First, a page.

Association of Persistent Postconcussion Symptoms With Pediatric Quality of Life

JAMA Pediatr. 2016 Dec 5;170(12):e162900. doi: 10.1001/jamapediatrics.2016.2900. Epub 2016 Dec 5.


Importance: Persistent postconcussion symptoms (PPCS) pose long-term challenges and can negatively affect patients' health-related quality of life (HRQoL). To date, no large comprehensive study has addressed the association between PPCS and HRQoL.

Objectives: To determine the association between HRQoL and PPCS at 4 weeks after concussion and assess the degree of impairment of HRQoL in the subsequent 12 weeks.

Design, setting, and participants: In a prospective, multicenter cohort study (Predicting Persistent Postconcussive Problems in Pediatrics [5P]) from August 14, 2013, to September 30, 2014, children aged 5 to 18 years who presented to the emergency department within 48 hours after head injury and were considered to have an acute concussion were enrolled across 9 pediatric emergency departments within the Pediatric Emergency Research Canada Network. Persistent postconcussion symptoms were defined as 3 or more persistent symptoms on the validated Post-Concussion Symptom Inventory at 4 weeks. Linear mixed effects random coefficients models evaluated the association between PPCS and HRQoL, adjusting for potential confounders including age, sex, prior concussions, migraine, anxiety, learning disability, depression, and sleep disorder.

Main outcomes and measures: The primary outcome was HRQoL assessed with the validated Pediatric Quality of Life Inventory version 4.0 (PedsQL-4.0) at 4, 8, and 12 weeks after head injury.

Results: Of 2006 children enrolled (median age, 11.8 years [interquartile range, 8.9-14.6 years]; 1241 boys and 765 girls), 1667 (83.1%) completed the PedsQL-4.0 at all 3 time points. Of these 1667 children, the 510 with PPCS (30.6%) had lower total PedsQL-4.0 scores (mean, 70.0) than did those without PPCS (mean, 80.3; mean difference, -10.3; 95% CI, -9.4 to -11.2). Patients with PPCS also had significantly lower physical, emotional, social, and school PedsQL-4.0 subscores at 4, 8, and 12 weeks. Patients with PPCS had lower HRQoL than published healthy norms at 4 weeks (mean difference, 13.89; 95% CI, 11.55-16.23), 8 weeks (mean difference, 11.63; 95% CI, 9.34-13.93), and 12 weeks (mean difference, 9.38; 95% CI, 7.01-11.75; P < .001). Patients who recovered from concussion also had lower HRQoL than norms at 4 weeks (mean difference, 3.56; 95% CI, 1.28-5.85) and 8 weeks (mean difference, 2.75; 95% CI, 0.48-5.02; P < .05). School functioning PedsQL-4.0 subscores were significantly lower for all children regardless of PPCS status at all time points.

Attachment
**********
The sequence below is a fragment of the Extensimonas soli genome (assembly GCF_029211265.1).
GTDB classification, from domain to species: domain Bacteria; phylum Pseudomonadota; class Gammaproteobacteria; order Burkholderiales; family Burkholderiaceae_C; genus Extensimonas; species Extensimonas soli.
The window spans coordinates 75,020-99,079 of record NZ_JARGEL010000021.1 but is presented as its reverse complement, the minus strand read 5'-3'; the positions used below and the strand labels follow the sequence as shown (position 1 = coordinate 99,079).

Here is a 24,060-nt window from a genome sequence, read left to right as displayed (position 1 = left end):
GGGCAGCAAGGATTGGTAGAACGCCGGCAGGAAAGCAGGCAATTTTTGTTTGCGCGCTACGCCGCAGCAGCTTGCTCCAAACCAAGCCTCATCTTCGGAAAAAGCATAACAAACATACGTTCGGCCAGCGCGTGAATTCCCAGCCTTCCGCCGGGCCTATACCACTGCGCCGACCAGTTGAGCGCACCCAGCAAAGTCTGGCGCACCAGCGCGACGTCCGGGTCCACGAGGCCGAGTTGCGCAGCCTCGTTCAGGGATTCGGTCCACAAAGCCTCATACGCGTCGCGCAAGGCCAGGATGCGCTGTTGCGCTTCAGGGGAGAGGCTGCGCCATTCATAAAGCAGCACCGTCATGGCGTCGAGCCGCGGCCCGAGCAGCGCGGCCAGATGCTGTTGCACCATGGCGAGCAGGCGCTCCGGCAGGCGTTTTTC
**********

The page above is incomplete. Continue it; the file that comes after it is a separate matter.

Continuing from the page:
Conclusions and relevance: Children with PPCS have lower HRQoL compared with those who have recovered from concussion, yet deficits in HRQoL are pervasive across all domains and may persist for months even in children whose symptoms have resolved. Future interventional research should target the effect of concussion on HRQoL.

Publication types

  • Multicenter Study

MeSH terms

  • Acute Disease
  • Adolescent
  • Brain Concussion / complications
  • Child
  • Child, Preschool
  • Cohort Studies
  • Emergency Service, Hospital
  • Female
  • Health Status Indicators*
  • Humans
  • Male
  • Post-Concussion Syndrome / diagnosis*
  • Post-Concussion Syndrome / psychology*
  • Prospective Studies
  • Quality of Life / psychology*
  • Risk Assessment